NJAMHAA Promotes Alcohol Screening for Alcohol Awareness Month

April 11, 2017

MERCERVILLE, NJ - Recent reports by Princeton University researchers Anne Case and Angus Deaton indicate that mortality rates from "deaths of despair" among middle-aged white Americans have been steadily rising since 1999, leading to an overall slight reduction in life expectancy in recent years. "Deaths of despair" are preventable deaths from causes such as suicides, overdoses, and diseases caused by abuse of drugs or alcohol. While the media gives much-deserved attention to the plague of heroin and opioids throughout the country, many people can forget that alcohol, a legal and socially acceptable (and even encouraged) substance, remains the leading drug of abuse in the United States and in many countries around the world. According to the National Institute on Alcohol Abuse and Alcoholism, about one quarter of adults reported binge drinking in the past month; approximately 88,000 people annually die from alcohol-related causes, making it the fourth most prevalent cause of preventable deaths in America.

Because of the vast negative impact of alcohol abuse, the New Jersey Association of Mental Health and Addiction Agencies, Inc. (NJAMHAA) supports Alcohol Awareness Month, an initiative sponsored by the National Council on Alcoholism and Drug Abuse (NCADD) since 1987. As part of Alcohol Awareness Month, Screening for Mental Health (SMH), which promotes awareness of mental health conditions and helps people who suffer identify areas of concern and seek help, promoted National Alcohol Screening Day on April 6. Robins' Nest, Inc., and Comprehensive Behavioral Healthcare, Inc., both NJAMHAA members, were the New Jersey providers that worked with SMH to offer free screenings on National Alcohol Screening Day.

Every day, NJAMHAA member agencies treat those who suffer from addiction to alcohol and other drugs, providing hope and healing to people in crisis. Debra L. Wentz, PhD, President and CEO of NJAMHAA, has stated: "Alcohol addiction is often difficult to detect until it is severe. NJAMHAA encourages everyone to think about their drinking habits and to use screening services if drinking is a concern. As communities throughout New Jersey continually suffer from the effects of alcohol abuse, such as intoxicated driving, loss of productivity, and negative health impacts, the problem is as serious as ever. Fortunately, help is available and highly effective."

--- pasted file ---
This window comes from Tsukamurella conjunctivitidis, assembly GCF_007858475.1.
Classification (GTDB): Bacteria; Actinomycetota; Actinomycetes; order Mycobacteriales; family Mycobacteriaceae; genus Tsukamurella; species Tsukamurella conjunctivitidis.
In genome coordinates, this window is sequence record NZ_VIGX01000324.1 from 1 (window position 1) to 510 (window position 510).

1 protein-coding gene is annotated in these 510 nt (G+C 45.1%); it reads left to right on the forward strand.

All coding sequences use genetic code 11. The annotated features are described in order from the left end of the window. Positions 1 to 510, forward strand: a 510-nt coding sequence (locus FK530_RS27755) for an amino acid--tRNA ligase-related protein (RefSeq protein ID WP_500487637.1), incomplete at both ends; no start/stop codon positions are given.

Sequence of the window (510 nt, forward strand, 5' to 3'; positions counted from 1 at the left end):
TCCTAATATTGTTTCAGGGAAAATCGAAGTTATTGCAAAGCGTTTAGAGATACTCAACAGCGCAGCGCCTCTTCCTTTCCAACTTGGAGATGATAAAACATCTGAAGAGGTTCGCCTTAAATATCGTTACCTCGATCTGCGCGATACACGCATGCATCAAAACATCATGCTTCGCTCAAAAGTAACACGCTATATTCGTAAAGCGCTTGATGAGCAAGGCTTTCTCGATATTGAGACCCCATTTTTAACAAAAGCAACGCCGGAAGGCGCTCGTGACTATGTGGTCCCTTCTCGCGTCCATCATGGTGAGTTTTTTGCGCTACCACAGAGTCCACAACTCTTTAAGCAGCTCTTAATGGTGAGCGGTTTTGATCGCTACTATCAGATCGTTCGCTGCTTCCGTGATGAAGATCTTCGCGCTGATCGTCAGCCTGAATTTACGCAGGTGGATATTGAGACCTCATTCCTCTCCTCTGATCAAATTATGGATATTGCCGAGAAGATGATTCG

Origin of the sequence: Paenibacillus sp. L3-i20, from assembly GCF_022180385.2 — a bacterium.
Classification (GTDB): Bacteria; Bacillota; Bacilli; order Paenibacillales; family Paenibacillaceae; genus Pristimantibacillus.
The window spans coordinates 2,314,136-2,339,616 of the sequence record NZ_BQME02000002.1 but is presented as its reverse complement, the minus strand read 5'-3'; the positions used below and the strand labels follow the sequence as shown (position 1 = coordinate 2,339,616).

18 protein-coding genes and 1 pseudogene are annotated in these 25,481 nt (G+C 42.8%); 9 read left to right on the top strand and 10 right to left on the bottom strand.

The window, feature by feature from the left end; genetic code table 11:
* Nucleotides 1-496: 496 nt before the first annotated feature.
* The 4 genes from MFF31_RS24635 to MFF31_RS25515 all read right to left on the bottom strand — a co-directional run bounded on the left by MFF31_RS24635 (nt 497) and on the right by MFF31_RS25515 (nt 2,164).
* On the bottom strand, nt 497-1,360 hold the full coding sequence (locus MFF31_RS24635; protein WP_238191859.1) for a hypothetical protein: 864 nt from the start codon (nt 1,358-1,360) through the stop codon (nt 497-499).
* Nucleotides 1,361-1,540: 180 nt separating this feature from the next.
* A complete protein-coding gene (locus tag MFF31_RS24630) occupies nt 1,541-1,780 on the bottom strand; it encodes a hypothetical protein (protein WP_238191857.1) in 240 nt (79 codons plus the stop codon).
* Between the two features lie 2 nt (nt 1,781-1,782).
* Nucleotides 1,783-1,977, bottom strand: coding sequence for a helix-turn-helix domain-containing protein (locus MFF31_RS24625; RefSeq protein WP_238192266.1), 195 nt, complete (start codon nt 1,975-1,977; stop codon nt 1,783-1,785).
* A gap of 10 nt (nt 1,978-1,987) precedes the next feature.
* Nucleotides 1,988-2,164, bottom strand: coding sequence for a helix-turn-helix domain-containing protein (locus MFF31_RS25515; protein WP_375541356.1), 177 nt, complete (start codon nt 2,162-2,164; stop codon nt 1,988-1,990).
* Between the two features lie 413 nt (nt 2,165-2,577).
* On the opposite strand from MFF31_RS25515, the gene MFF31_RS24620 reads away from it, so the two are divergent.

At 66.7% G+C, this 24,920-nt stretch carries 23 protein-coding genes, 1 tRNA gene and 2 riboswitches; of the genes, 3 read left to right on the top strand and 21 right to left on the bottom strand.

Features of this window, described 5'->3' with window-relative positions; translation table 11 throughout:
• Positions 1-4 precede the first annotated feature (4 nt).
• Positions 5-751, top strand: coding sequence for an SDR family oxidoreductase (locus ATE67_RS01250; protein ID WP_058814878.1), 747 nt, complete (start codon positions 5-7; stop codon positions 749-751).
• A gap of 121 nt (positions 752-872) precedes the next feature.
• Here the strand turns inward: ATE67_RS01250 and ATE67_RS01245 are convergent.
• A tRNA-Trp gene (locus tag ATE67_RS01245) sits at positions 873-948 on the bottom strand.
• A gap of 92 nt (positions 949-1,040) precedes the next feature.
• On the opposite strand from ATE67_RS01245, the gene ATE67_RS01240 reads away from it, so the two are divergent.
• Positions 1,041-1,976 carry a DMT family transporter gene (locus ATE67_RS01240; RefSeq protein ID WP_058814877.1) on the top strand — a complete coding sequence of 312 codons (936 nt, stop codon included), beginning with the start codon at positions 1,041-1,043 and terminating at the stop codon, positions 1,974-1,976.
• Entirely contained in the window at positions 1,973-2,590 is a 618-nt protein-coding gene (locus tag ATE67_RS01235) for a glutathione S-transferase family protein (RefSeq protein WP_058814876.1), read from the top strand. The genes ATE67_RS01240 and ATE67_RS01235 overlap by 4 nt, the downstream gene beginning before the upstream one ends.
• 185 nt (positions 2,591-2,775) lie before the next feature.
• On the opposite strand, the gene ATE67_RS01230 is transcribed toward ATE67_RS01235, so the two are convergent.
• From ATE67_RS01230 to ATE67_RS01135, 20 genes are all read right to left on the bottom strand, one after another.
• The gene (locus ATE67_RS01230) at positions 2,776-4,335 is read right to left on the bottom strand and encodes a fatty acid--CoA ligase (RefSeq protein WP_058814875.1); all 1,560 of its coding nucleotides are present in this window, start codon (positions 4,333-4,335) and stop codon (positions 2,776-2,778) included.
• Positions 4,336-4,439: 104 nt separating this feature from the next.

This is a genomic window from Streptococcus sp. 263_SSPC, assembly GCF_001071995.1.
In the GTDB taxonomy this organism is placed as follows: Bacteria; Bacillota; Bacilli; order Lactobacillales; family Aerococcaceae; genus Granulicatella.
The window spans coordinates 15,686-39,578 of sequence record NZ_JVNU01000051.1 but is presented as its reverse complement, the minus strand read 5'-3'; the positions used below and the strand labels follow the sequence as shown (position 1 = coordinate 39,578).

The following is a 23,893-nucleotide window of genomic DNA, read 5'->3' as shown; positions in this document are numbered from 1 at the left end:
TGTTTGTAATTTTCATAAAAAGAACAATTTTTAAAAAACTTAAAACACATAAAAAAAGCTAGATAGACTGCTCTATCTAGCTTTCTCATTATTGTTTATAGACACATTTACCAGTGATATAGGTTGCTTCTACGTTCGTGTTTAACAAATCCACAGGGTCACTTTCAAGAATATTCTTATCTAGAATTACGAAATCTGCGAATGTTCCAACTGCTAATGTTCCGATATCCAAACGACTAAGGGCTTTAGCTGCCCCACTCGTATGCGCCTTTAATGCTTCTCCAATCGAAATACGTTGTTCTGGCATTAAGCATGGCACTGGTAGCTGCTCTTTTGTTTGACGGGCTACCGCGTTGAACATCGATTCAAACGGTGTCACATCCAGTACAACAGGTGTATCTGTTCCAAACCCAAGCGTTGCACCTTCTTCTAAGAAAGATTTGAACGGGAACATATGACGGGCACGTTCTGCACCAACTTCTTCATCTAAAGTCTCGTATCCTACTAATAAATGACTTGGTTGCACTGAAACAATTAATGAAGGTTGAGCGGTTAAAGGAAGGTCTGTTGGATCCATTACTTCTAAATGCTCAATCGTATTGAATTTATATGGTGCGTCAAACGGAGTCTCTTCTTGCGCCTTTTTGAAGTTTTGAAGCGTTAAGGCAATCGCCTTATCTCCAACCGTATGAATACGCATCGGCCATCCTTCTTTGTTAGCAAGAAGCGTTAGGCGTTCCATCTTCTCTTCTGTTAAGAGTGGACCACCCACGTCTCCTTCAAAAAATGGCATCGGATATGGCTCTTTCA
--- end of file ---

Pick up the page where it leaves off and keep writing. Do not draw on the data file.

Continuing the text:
Negative health, family, social, and economic effects of alcohol abuse can be found in every community in the United States, and across every race, gender, and socioeconomic background. Like other addictions, a person's addiction to alcohol affects people beyond just that individual. Moreover, as students head into spring break, it is important to remind young people of the dangers of excessive alcohol consumption. According to the Centers for Disease Control and Prevention, 1,816 people died in alcohol-related car accidents in New Jersey between 2003 and 2012.

NJAMHAA is a statewide trade association representing 160 organizations that serve New Jersey residents with mental illnesses and/or substance use disorders, and their families. In its advocacy efforts, NJAMHAA urges federal and state legislators to keep expanding access to substance abuse treatment and recovery services as a priority. NJAMHAA also encourages residents who are concerned about problem drinking to seek professional help. To find agencies within the state that offer treatment for alcohol and other substance use disorders, visit NJAMHAA's website at www.njamhaa.org.

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